• Massachusetts: The Democrats’ Maura Healey was elected governor of Massachusetts, becoming the first woman and first openly gay person elected to that office.
  • Maine: Democratic Maine Governor Janet Mills won a second term by defeating Republican Paul LePage, who served as governor of the state from 2011 to 2019. Mills ran on a platform that emphasized health care, especially her support for abortion rights in the wake of the U.S. Supreme Court decision that overturned the constitutional right to abortion.
  • Michigan: Democratic Governor Gretchen Whitmer made protecting abortion access in Michigan a central theme of her successful re-election campaign against Republican opponent, Trump-backed conservative commentator Tudor Dixon.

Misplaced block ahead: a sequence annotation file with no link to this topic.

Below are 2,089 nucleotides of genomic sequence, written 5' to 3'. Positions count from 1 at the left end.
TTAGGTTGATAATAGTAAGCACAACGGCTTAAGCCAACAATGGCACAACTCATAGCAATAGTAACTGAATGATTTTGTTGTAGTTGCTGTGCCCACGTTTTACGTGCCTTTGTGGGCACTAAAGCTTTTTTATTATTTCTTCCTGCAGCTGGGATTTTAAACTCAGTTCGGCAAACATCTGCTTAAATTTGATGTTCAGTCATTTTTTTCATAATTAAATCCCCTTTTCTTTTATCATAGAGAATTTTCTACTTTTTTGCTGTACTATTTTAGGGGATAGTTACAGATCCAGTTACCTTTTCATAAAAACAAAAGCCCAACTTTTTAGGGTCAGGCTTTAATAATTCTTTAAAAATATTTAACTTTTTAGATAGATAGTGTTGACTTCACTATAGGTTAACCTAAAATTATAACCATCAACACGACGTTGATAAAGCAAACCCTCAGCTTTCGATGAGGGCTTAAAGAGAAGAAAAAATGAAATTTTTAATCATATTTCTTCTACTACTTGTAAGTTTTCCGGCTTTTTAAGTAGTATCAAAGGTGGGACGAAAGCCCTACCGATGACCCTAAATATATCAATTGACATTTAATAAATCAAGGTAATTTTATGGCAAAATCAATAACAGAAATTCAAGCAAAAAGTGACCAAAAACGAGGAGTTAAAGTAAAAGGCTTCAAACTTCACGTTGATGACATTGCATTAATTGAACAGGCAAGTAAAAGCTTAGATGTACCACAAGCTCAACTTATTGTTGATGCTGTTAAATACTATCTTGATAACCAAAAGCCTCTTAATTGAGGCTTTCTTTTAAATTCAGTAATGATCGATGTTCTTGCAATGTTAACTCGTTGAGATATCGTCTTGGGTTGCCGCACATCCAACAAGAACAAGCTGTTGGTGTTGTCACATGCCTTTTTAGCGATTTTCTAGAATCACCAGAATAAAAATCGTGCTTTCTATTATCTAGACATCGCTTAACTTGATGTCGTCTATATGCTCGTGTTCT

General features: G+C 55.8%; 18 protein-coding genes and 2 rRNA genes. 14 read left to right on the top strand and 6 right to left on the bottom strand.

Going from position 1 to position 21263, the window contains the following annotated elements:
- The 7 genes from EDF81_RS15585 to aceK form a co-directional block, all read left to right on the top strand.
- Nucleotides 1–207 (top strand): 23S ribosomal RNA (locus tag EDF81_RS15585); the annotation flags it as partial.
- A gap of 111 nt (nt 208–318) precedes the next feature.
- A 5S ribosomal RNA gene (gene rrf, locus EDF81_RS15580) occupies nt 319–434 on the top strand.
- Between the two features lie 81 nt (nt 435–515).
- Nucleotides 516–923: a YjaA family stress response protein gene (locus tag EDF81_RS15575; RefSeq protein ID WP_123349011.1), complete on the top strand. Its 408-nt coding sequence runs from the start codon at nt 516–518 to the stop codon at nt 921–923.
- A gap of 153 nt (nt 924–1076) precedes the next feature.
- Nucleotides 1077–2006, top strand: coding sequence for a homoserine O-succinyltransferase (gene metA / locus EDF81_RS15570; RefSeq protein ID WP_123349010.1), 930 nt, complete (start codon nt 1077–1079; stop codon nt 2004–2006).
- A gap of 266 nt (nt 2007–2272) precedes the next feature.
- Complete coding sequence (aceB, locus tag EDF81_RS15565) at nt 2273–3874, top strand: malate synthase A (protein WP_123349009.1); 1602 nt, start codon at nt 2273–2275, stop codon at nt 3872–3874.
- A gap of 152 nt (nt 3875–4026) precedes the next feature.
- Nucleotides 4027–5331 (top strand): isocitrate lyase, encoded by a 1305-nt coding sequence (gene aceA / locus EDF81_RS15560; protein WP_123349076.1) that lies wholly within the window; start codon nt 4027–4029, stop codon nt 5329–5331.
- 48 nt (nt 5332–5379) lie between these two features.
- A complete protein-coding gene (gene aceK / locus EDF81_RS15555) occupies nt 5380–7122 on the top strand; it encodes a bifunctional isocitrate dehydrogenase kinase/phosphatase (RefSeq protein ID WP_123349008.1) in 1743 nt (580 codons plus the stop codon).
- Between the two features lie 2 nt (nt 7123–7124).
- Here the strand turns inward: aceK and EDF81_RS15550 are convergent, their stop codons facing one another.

• New Mexico: Governor Michelle Lujan Grisham won re-election against Republican Mark Ronchetti, a former television weatherman.

Too close or too early to call

  • Arizona: Widely seen as one of the closest gubernatorial races in the country, the contest for Arizona’s open governorship pits Secretary of State Katie Hobbs, a Democrat, against former news anchor Kari Lake, a Republican. Several recent polls show Lake leading Hobbs by a small margin.
  • Kansas: Democratic Governor Laura Kelly is being challenged by Republican Derek Schmidt for the only governorship Democrats are defending in a state won by Trump in 2020.
  • Maryland: Wes Moore was elected Maryland’s first Black governor on Tuesday, defeating Republican Dan Cox. Prior to his victory, only two Black politicians have been elected governor in the United States, the Associated Press reported.